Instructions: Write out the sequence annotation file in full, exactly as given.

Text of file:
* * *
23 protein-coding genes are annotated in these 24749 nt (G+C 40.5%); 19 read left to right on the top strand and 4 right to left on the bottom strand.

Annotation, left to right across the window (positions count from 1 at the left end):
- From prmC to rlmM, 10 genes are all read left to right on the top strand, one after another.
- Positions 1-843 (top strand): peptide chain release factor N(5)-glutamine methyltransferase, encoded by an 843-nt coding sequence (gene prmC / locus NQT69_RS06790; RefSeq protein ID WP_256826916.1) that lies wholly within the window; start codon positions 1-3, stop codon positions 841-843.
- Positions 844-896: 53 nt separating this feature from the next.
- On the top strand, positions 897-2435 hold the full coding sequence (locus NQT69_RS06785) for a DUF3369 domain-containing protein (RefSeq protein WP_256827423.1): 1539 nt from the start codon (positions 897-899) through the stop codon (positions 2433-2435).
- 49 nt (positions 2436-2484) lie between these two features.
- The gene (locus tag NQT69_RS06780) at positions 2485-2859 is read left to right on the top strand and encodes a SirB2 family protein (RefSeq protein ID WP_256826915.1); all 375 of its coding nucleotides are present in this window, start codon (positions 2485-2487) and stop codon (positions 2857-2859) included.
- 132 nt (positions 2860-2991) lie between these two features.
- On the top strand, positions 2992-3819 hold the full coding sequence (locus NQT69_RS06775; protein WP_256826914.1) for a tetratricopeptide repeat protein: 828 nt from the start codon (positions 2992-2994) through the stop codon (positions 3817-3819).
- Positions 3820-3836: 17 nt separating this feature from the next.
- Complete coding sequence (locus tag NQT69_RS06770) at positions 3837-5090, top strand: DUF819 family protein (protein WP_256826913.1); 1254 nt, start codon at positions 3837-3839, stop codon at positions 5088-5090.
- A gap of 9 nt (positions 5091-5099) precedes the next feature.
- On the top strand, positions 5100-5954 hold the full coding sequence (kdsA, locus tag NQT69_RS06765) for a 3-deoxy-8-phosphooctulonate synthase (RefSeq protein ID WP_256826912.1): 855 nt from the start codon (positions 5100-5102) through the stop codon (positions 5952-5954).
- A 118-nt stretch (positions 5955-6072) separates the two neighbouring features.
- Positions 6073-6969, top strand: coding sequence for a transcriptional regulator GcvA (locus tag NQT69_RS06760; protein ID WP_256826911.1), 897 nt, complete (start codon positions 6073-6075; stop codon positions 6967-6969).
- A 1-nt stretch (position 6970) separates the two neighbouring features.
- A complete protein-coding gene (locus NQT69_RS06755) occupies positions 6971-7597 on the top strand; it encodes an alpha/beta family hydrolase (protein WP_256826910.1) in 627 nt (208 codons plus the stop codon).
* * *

23 protein-coding genes are annotated in these 24749 nt (G+C 40.5%); 19 read left to right on the top strand and 4 right to left on the bottom strand.

Annotation, left to right across the window (positions count from 1 at the left end):
- From prmC to rlmM, 10 genes are all read left to right on the top strand, one after another.
- Positions 1-843 (top strand): peptide chain release factor N(5)-glutamine methyltransferase, encoded by an 843-nt coding sequence (gene prmC / locus NQT69_RS06790; RefSeq protein ID WP_256826916.1) that lies wholly within the window; start codon positions 1-3, stop codon positions 841-843.
- Positions 844-896: 53 nt separating this feature from the next.
- On the top strand, positions 897-2435 hold the full coding sequence (locus NQT69_RS06785) for a DUF3369 domain-containing protein (RefSeq protein WP_256827423.1): 1539 nt from the start codon (positions 897-899) through the stop codon (positions 2433-2435).
- 49 nt (positions 2436-2484) lie between these two features.
- The gene (locus tag NQT69_RS06780) at positions 2485-2859 is read left to right on the top strand and encodes a SirB2 family protein (RefSeq protein ID WP_256826915.1); all 375 of its coding nucleotides are present in this window, start codon (positions 2485-2487) and stop codon (positions 2857-2859) included.
- 132 nt (positions 2860-2991) lie between these two features.
- On the top strand, positions 2992-3819 hold the full coding sequence (locus NQT69_RS06775; protein WP_256826914.1) for a tetratricopeptide repeat protein: 828 nt from the start codon (positions 2992-2994) through the stop codon (positions 3817-3819).
- Positions 3820-3836: 17 nt separating this feature from the next.
- Complete coding sequence (locus tag NQT69_RS06770) at positions 3837-5090, top strand: DUF819 family protein (protein WP_256826913.1); 1254 nt, start codon at positions 3837-3839, stop codon at positions 5088-5090.
- A gap of 9 nt (positions 5091-5099) precedes the next feature.
- On the top strand, positions 5100-5954 hold the full coding sequence (kdsA, locus tag NQT69_RS06765) for a 3-deoxy-8-phosphooctulonate synthase (RefSeq protein ID WP_256826912.1): 855 nt from the start codon (positions 5100-5102) through the stop codon (positions 5952-5954).
- A 118-nt stretch (positions 5955-6072) separates the two neighbouring features.
- Positions 6073-6969, top strand: coding sequence for a transcriptional regulator GcvA (locus tag NQT69_RS06760; protein ID WP_256826911.1), 897 nt, complete (start codon positions 6073-6075; stop codon positions 6967-6969).
- A 1-nt stretch (position 6970) separates the two neighbouring features.
- A complete protein-coding gene (locus NQT69_RS06755) occupies positions 6971-7597 on the top strand; it encodes an alpha/beta family hydrolase (protein WP_256826910.1) in 627 nt (208 codons plus the stop codon).